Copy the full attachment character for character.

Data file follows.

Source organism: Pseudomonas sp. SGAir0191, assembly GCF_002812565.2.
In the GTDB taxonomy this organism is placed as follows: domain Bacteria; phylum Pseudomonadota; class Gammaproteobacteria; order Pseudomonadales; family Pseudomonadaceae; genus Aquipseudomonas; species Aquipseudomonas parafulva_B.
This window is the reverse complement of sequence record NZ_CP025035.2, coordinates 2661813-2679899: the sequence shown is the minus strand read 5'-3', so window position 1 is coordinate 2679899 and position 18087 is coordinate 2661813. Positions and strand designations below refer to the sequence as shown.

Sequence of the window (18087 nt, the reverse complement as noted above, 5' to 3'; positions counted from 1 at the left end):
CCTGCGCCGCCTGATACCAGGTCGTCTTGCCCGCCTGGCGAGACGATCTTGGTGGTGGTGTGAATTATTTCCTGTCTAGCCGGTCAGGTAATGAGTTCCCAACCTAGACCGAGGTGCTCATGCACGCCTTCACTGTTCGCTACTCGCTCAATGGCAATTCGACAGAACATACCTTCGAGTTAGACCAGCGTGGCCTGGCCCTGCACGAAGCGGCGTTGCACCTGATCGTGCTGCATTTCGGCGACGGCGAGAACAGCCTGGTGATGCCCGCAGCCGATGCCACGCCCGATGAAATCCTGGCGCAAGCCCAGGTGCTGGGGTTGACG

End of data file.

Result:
Source organism: Pseudomonas sp. SGAir0191, assembly GCF_002812565.2.
In the GTDB taxonomy this organism is placed as follows: domain Bacteria; phylum Pseudomonadota; class Gammaproteobacteria; order Pseudomonadales; family Pseudomonadaceae; genus Aquipseudomonas; species Aquipseudomonas parafulva_B.
This window is the reverse complement of sequence record NZ_CP025035.2, coordinates 2661813-2679899: the sequence shown is the minus strand read 5'-3', so window position 1 is coordinate 2679899 and position 18087 is coordinate 2661813. Positions and strand designations below refer to the sequence as shown.

Sequence of the window (18087 nt, the reverse complement as noted above, 5' to 3'; positions counted from 1 at the left end):
CCTGCGCCGCCTGATACCAGGTCGTCTTGCCCGCCTGGCGAGACGATCTTGGTGGTGGTGTGAATTATTTCCTGTCTAGCCGGTCAGGTAATGAGTTCCCAACCTAGACCGAGGTGCTCATGCACGCCTTCACTGTTCGCTACTCGCTCAATGGCAATTCGACAGAACATACCTTCGAGTTAGACCAGCGTGGCCTGGCCCTGCACGAAGCGGCGTTGCACCTGATCGTGCTGCATTTCGGCGACGGCGAGAACAGCCTGGTGATGCCCGCAGCCGATGCCACGCCCGATGAAATCCTGGCGCAAGCCCAGGTGCTGGGGTTGACG